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It’s one of Alfred Hitchcock’s finest and most celebrated films.  Pairing Jimmy Stewart and Kim Novak, Hitchcock explored the ultimate con, the perfect murder, and a hopeless love story.  In Hitchcock’s stylish 1958 film Vertigo, the director also paints one of the most beautiful travelogues for the San Francisco Bay area.  The American Film Institute has declared it the all-time best mystery, the #12 best film score, the #18 best romance, the #18 best thriller, and the ninth best movie of all American films.  Over the years international critics’ polls have seen Vertigo move back and forth with Citizen Kane for the designation of best film of all time.  Celebrated directors François Truffaut and Martin Scorsese have heralded the film.  Vertigo is also the only film that featured Hitchcock himself as a trumpet player–you’ll just need to keep a watchful eye for his cameo.  And you can do that this weekend, as Vertigo is returning to theaters nationwide for two days to celebrate its 60th anniversary beginning this Sunday, March 18, 2018, as part of Turner Classic Movies, Universal Pictures and Fathom Events’ retrospective screenings of film classics.

Even more so than Otto Preminger’s haunting 1944 film Laura, Vertigo delves into obsession like no other film.  Stewart’s take on an ex-cop observing the beautiful wife of an old friend at that friend’s request is a character far removed from any other role Stewart had ever taken on.  And Novak really plays two women as the film is cracked into two halves–one a dangerous and enigmatic stranger, the other a young romantic from Salina, Kansas, trying to escape the decisions of her past.  You, too, will find it hard pressed to avoid becoming obsessed with the film (I’ve seen it at least twice in theaters and dozens of times on home video over the decades).

Behind the scenes film aficionados will appreciate that Vertigo was the first film to use the dolly zoom, the camera taking the dolly out while zooming in, thereby creating the dizzying vertigo effect throughout the movie.  John Whitney used an M5 gun director–an actual World War II anti-tank firing predictor, along with famed graphic designer Saul Bass’s spiral motifs, to create the film’s unusual opening title sequence.  Edith Head’s spectacular designs were behind Novak and Stewart’s memorable wardrobes.  The film was nominated for two Oscars, George Dutton for sound, and Hal Pereira, Henry Bumstead, Sam Comer, and Frank R. McKelvy for Art Decoration/Set Decoration.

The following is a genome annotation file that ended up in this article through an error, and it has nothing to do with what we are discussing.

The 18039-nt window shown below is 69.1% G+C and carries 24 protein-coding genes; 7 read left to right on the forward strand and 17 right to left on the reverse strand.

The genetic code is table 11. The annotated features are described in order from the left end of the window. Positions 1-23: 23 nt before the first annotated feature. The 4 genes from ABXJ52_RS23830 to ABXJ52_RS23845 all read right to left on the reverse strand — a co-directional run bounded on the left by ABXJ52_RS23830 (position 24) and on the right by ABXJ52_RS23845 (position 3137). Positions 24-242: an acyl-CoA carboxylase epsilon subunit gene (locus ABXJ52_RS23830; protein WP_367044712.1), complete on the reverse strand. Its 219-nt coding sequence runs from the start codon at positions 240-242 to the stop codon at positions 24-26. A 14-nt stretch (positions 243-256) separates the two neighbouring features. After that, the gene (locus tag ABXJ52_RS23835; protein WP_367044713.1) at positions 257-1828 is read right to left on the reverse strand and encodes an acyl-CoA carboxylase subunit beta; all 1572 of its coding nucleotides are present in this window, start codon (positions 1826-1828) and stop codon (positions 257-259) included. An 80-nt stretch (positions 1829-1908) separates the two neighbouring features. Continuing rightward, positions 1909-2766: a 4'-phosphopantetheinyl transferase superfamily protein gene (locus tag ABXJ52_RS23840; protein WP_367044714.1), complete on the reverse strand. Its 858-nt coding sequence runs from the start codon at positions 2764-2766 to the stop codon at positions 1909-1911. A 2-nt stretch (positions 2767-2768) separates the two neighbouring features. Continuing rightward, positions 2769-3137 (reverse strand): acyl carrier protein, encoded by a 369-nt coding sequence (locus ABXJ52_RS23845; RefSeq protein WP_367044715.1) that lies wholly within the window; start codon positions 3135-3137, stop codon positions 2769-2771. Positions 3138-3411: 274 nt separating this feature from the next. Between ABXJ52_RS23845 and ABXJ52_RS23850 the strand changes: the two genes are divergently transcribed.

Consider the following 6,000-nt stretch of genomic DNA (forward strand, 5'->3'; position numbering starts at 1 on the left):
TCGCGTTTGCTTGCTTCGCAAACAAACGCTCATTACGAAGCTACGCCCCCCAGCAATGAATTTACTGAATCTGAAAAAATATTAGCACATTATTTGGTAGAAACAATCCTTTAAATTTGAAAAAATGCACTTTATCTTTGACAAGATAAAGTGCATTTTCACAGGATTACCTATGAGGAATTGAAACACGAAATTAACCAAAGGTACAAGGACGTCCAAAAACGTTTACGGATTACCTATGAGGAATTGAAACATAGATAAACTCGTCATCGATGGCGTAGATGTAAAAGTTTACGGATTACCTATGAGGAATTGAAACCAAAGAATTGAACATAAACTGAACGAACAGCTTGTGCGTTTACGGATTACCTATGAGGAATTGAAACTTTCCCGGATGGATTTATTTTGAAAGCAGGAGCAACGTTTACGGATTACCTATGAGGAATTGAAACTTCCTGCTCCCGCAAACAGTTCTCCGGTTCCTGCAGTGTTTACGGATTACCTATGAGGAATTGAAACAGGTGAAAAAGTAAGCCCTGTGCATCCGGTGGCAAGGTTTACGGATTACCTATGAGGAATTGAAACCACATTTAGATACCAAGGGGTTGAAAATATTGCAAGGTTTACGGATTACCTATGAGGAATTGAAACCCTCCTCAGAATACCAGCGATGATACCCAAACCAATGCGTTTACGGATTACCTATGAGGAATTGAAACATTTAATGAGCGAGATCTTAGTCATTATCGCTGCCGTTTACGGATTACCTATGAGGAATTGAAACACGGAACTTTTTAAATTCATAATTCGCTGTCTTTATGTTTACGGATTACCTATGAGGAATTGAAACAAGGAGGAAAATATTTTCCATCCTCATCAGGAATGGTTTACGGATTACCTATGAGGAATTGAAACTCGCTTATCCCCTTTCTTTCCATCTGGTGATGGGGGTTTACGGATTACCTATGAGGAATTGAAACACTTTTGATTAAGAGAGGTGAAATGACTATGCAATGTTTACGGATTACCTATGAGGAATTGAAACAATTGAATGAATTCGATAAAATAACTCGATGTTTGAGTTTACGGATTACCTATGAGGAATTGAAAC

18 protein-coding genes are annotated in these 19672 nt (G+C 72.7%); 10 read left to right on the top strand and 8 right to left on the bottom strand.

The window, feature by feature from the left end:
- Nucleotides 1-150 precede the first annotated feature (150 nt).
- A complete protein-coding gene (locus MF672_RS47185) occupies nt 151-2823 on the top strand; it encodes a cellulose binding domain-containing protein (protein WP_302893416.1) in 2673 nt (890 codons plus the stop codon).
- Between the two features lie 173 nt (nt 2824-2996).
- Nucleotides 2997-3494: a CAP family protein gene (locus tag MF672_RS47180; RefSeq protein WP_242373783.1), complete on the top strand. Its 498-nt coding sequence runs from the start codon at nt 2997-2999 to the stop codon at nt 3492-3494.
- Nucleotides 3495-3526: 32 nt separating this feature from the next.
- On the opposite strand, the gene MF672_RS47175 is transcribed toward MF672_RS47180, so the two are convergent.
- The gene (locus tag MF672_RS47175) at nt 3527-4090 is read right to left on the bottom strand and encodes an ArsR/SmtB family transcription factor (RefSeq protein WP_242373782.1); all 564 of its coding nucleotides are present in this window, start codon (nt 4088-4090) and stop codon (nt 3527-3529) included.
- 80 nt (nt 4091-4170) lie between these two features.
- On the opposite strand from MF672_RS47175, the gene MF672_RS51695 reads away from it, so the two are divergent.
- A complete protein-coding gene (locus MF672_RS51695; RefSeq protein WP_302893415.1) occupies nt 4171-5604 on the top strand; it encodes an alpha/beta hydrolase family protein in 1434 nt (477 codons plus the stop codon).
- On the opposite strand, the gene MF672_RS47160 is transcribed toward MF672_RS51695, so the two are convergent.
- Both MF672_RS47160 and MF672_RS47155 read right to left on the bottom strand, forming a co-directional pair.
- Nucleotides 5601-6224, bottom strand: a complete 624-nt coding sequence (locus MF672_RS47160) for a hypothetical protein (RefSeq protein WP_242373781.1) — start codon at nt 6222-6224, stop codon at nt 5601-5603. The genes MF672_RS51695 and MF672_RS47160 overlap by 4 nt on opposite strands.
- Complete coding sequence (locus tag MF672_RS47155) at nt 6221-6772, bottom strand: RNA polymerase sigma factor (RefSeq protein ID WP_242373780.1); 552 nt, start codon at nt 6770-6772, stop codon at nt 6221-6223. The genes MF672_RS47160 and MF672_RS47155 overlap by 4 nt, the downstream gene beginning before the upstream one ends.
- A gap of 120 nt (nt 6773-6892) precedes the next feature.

But probably most significantly for the ambience of the film, Bernard Hermann’s score is one of Hollywood’s finest, and Martin Scorsese summed up the music his way:  “Hitchcock’s film is about obsession, which means that it’s about circling back to the same moment, again and again…  And the music is also built around spirals and circles, fulfilment and despair.  Herrmann really understood what Hitchcock was going for — he wanted to penetrate to the heart of obsession.”  Years later the 2011 Oscar winner for best picture The Artist would use the spiraling love theme from Vertigo to achieve the emotion needed for its key scene.